The Psychic Fair
Holding my suspicions in check, I went to the Alachua County Psychic Fair with my coupon for a free reading. I tucked away my reservations that you get what you pay for and hoped the man or woman I’d encounter would have some insight into which future I’d best prepare for. My lover was dying. I had a handful of grad school applications for colleges in other states that I didn’t know if I should complete. I wasn’t living in my apartment, but staying at either the hospital or my in-laws’ house. I’d experienced meaningful revelations in the past—from psychics renown and recommended—but I’d never attended something so flippantly commercial and New Age as this psychic fair. Nevertheless I’d clipped the offer out of the weekly environmental tabloid and drove to the fairgrounds.
Inside the large tin-roofed livestock pavilion (of course, emptied of the livestock) booths were set up offering the gamut of metaphysical services: light spectrum readings and healings, spectral aura interpretations, aura spectrum photography, color radiography readings, and a host of other therapies and discoveries that weren’t directly related to aura or spectrum. The personalities and appearances of many of the practitioners were as colorful as the services they offered. Wild curly redheads with pentagram pendants and bearded Merlins in purple capes and wizard caps, middle-aged hipsters and healers in turquoise from all ilks and backgrounds meandered the labyrinth of the large exposition.
The traditional psychic advisers manned and womyned tables lining the perimeter, and I walked among them, hoping for an otherworldly sign or signal of magnetism that would lead me to the psychic best to read for me. I looked at their signup sheets, trying both to determine how popular each might be as well as how long I’d have to wait for whoever would next be available. I made a full lap before I zeroed in on Patricia P.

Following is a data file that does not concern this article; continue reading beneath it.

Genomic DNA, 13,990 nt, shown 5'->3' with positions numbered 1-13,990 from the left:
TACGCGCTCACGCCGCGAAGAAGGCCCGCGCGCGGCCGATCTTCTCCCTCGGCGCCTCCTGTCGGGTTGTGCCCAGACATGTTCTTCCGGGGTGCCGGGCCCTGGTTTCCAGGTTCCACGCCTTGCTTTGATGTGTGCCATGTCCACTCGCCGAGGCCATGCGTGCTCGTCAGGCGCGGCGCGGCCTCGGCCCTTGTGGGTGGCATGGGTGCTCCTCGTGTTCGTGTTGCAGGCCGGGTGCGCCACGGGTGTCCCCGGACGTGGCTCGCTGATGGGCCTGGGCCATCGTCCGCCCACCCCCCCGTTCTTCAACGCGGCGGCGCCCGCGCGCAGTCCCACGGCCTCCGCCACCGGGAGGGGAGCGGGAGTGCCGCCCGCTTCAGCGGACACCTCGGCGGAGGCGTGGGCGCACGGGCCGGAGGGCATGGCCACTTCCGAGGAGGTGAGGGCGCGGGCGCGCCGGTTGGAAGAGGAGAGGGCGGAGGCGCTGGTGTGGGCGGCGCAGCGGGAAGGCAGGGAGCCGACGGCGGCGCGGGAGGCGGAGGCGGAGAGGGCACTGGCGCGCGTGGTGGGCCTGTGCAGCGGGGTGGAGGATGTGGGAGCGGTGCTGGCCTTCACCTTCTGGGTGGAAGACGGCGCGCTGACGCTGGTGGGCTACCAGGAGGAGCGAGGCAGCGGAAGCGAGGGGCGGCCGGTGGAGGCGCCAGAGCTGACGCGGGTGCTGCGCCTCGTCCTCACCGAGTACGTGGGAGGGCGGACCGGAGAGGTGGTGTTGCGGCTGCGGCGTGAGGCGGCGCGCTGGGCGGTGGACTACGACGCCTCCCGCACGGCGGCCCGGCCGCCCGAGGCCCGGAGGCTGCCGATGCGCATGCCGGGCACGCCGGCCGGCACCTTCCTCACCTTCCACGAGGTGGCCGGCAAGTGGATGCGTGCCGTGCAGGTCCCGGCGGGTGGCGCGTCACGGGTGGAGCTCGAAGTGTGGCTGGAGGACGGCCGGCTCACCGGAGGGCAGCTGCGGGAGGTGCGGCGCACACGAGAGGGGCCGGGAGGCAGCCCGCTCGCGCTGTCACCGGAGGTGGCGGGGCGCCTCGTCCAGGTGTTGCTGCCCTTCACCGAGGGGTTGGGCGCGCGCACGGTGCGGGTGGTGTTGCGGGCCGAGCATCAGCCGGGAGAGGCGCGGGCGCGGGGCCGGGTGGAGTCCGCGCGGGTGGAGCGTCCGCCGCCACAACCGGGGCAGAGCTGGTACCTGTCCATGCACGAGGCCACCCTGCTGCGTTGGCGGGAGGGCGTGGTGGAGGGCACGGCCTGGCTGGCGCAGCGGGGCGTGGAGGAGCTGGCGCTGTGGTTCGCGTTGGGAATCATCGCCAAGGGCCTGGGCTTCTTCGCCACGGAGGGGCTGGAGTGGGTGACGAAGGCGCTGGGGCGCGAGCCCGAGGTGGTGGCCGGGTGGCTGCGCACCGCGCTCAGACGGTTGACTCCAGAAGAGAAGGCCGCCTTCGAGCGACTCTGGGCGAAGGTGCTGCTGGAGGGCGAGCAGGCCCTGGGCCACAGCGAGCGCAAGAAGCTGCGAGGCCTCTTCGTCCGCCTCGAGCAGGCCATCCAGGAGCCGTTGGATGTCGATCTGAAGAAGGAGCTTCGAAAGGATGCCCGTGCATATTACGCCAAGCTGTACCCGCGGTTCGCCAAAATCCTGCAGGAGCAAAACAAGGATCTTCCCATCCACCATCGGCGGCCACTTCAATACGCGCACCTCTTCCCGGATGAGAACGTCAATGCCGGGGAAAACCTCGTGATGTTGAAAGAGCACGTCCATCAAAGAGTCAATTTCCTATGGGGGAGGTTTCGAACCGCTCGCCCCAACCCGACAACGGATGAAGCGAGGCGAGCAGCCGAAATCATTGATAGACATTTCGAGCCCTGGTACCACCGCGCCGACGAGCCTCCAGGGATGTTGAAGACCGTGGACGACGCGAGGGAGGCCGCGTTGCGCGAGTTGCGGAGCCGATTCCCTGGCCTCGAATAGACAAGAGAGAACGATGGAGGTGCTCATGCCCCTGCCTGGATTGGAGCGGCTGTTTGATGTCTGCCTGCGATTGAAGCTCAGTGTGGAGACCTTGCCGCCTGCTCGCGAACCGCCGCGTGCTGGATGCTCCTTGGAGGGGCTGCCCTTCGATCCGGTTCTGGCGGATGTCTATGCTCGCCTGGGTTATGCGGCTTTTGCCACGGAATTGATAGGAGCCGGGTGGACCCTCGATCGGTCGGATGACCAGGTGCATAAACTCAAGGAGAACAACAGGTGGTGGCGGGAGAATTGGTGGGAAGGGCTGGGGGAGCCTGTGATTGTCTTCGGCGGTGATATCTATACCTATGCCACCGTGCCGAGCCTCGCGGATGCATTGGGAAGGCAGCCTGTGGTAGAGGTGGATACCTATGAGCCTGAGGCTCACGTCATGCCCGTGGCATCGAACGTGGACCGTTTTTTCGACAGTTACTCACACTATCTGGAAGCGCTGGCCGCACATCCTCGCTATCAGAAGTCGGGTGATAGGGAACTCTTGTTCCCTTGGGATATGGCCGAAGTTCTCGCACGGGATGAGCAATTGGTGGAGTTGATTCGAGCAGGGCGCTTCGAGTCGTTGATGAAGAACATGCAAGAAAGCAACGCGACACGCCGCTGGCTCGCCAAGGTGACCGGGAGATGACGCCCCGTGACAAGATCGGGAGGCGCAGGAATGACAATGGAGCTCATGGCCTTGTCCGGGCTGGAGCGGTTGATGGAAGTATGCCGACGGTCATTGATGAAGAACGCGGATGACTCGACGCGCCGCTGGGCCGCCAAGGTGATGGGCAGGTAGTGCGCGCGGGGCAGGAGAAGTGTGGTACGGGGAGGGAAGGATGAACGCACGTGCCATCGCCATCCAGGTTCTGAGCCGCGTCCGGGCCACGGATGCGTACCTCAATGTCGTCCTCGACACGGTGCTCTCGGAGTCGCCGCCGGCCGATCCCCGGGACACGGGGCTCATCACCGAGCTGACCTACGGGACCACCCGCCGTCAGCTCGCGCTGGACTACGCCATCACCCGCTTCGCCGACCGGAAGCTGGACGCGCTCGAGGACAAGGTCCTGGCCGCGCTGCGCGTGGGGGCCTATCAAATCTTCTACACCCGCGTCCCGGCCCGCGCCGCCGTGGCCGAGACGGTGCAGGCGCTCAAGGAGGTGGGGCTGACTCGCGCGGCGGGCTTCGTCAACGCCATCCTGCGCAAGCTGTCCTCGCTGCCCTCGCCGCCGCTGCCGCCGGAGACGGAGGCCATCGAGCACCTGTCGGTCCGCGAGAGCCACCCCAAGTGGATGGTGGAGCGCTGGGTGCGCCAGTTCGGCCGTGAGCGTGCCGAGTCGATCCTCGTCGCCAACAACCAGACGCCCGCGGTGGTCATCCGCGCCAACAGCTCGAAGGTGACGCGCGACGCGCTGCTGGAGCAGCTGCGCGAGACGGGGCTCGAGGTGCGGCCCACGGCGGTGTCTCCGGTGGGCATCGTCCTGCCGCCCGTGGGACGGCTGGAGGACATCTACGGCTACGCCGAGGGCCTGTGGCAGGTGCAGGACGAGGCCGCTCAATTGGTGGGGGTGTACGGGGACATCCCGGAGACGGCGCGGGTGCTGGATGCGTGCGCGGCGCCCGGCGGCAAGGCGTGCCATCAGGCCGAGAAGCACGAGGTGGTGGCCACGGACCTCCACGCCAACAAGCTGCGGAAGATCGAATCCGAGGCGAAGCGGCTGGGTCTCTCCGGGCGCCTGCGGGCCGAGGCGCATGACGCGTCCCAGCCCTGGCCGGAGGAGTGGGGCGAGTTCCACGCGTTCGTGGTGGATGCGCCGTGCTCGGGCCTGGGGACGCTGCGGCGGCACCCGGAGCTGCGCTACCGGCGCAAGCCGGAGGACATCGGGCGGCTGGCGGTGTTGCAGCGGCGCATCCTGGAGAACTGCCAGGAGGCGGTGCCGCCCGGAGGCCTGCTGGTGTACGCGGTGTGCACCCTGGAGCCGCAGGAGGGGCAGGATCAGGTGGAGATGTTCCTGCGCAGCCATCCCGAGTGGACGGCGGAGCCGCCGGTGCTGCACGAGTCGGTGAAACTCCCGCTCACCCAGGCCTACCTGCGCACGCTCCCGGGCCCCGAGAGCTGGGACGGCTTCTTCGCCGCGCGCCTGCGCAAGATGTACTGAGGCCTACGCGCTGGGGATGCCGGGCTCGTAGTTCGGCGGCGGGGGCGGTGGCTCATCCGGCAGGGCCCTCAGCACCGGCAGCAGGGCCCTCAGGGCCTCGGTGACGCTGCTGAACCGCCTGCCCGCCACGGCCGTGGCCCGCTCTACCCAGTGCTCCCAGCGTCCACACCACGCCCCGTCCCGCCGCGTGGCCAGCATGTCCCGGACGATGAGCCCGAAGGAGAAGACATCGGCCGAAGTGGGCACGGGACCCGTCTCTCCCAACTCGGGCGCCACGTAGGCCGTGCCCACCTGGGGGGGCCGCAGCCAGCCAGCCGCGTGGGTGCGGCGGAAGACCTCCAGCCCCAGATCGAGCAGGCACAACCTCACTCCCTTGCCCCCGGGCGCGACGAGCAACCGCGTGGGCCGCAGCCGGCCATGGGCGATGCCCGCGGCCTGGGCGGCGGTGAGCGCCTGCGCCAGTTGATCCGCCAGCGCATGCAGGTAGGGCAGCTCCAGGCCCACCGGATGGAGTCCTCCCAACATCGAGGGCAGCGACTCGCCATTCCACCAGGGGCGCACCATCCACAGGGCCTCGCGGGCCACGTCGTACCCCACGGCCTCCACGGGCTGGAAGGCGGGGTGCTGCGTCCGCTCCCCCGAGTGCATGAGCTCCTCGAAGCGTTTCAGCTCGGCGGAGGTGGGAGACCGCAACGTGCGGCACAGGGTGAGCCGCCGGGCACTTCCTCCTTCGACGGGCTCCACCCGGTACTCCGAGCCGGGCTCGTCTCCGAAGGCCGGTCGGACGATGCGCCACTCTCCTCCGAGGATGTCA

Patricia P. advertised herself as an international energy healer and card reader. An advisor of presidents, her sign purported. Used by the FBI in missing persons cases – Found, an enlarged newspaper clipping proclaimed. Verified. Her short blonde hair was naturally graying and cut in one of those boyish, free and easy styles that reminded me of my seventh-grade teacher, who was one of the first psychics I ever met. I remember Mrs. Reeves astral traveling to our houses and describing our bedrooms. Needless to say no one ever cheated in Mrs. Reeves’ class.
I overheard Patricia P. saying to the young woman sitting before her at the card table, “That shock is a normal reaction. I vibrate at a very high frequency.” Her hands were atop her client’s, the skin as loose and spotted as my grandmother’s. Patricia P.’s signup sheet suggested she’d be available in twenty minutes. We made eye contact. I smiled and penciled my name into the 11:40 a.m. slot.
* * *
When I sit down in the metal folding chair before her card table, I see a slender package of cigars in Patricia P.’s black leather purse. It gapes open on the cement floor beside her more solid, more comfortable wooden chair. I think about the strewn hay that must carpet the pavilion when it’s filled with sheep and cattle.